If your junk mail folder seems smaller as of late, there's good reason for that. Computer security experts collaborated to take down Grum, the world's third largest botnet, which they say was serving up 18 percent of spam around the globe by way of 18 billion spam messages every 24 hours. A few more victories like that and it may become easier to buy fake Rolex the old fashioned by -- by seedy looking individuals wearing trench coats.
Security firm FireEye has been preaching about the importance of focusing on known command control (CnC) servers, and that strategy seems to be paying off. Shutting down Grum took a concerted effort from multiple agencies, as it maintained CnC servers in three different locales. It started by neutralizing Grum in the Netherlands and Panama, after which new servers popped up in Russia and Ukraine.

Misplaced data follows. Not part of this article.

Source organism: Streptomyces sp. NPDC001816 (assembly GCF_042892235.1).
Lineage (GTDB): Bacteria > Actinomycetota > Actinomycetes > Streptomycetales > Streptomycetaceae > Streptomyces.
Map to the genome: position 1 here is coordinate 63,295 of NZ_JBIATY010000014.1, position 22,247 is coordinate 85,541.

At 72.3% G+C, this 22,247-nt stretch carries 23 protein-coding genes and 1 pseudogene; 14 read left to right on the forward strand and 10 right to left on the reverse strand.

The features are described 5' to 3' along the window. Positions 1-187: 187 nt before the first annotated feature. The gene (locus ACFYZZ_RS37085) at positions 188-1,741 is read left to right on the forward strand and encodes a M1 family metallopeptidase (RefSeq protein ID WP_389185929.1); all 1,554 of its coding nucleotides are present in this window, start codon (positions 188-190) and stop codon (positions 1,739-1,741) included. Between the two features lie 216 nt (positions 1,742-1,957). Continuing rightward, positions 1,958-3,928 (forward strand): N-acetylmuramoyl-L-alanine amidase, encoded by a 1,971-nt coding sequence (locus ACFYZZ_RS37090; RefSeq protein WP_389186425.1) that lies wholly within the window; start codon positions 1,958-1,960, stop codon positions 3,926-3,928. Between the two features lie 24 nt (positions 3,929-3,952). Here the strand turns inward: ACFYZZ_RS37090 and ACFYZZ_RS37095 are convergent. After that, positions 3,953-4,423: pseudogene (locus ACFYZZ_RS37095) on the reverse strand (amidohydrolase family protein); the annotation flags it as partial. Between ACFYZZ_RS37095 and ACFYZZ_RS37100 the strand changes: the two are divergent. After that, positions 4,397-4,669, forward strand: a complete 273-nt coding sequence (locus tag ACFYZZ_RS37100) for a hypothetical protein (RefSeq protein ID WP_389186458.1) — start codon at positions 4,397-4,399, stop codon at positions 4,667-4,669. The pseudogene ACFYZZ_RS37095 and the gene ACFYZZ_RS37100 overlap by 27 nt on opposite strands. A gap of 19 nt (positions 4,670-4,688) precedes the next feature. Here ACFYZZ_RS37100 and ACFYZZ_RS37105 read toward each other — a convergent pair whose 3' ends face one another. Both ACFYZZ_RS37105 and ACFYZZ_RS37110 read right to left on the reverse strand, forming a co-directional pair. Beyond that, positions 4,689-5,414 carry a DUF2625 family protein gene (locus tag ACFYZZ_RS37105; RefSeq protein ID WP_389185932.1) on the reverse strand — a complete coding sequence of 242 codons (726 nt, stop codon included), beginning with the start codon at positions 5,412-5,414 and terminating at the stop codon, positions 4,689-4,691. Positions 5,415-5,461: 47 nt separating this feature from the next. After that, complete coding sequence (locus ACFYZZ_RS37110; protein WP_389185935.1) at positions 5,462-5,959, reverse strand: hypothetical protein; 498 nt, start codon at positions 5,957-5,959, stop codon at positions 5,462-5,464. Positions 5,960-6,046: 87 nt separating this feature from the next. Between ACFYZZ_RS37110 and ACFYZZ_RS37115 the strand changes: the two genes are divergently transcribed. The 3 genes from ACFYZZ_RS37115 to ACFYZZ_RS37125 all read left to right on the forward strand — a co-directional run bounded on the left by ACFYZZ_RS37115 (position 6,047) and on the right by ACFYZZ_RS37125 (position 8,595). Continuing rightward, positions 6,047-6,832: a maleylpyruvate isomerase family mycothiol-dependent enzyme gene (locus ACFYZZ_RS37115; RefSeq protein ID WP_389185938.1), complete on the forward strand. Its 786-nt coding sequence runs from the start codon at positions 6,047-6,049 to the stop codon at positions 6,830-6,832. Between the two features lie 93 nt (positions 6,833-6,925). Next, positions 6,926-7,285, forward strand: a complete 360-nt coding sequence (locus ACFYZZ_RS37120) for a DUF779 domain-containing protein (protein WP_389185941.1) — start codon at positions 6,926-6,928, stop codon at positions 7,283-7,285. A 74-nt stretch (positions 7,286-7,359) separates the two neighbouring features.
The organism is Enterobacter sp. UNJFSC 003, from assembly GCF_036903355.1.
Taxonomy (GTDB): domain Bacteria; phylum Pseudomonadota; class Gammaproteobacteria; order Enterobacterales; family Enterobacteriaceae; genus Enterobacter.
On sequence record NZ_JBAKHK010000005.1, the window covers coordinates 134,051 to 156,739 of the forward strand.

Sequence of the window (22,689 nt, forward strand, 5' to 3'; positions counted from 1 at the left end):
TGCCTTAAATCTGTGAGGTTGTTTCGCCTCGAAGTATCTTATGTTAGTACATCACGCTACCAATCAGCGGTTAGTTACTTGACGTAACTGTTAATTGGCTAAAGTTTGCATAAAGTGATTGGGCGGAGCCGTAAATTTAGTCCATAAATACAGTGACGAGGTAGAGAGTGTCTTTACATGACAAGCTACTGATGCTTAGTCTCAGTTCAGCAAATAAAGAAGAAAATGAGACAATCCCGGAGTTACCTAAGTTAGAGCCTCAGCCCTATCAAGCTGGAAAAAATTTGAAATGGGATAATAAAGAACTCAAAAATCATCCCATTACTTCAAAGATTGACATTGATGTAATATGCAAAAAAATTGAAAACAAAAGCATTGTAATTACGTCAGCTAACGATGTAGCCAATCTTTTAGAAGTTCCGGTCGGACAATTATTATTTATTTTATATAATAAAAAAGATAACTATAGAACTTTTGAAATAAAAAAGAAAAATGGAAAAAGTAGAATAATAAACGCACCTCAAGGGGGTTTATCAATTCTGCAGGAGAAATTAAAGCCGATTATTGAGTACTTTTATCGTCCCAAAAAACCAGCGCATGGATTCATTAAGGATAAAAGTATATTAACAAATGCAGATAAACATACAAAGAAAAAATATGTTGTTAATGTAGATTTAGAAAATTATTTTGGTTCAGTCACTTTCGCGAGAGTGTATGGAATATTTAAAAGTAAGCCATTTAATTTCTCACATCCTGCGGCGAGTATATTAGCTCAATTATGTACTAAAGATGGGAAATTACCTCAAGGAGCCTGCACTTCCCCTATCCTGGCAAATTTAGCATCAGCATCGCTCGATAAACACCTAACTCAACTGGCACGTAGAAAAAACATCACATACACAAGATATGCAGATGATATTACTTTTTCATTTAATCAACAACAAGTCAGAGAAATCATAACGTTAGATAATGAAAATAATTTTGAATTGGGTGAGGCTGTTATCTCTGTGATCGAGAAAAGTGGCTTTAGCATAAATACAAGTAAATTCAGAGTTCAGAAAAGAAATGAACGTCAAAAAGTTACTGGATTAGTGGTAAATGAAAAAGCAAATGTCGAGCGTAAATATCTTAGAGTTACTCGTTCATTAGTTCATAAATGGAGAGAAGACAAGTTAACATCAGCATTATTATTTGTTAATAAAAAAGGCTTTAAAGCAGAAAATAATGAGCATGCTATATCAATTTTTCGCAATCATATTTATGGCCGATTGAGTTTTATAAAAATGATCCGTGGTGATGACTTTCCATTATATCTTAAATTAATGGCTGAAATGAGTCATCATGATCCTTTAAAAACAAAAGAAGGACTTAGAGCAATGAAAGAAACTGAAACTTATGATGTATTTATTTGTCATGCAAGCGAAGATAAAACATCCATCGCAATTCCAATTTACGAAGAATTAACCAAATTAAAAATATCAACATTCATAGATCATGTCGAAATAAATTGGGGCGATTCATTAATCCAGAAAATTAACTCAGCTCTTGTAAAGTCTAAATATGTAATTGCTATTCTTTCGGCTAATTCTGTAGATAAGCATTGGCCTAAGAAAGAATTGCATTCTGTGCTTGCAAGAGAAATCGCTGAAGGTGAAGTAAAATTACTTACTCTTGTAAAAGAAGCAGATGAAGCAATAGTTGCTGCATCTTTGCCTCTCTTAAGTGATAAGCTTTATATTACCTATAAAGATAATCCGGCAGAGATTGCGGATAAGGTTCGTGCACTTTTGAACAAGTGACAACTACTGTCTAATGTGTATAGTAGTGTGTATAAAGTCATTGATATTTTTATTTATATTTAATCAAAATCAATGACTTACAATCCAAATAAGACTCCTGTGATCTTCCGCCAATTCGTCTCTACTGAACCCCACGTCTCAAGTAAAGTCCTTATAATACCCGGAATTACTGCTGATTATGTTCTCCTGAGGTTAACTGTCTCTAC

FireEye Malware Intelligence Lab researcher Atif Mushtaq kept at it, tracing Grum's whereabouts and alerting the proper people. His efforts paid off, and as of Wednesday morning, "all six new servers in Ukraine and the original Russian server [along with the Dutch server] were dead," Mushtaq stated in a blog post.
It's probably only a matter of time before Grum (or something similar) rears its ugly head again, but it's not as simple as creating a new server. According to Mushtaq, the cyber criminals responsible for Grum would have to build an entirely new botnet and infect hundreds of thousands of machines for a repeat performance.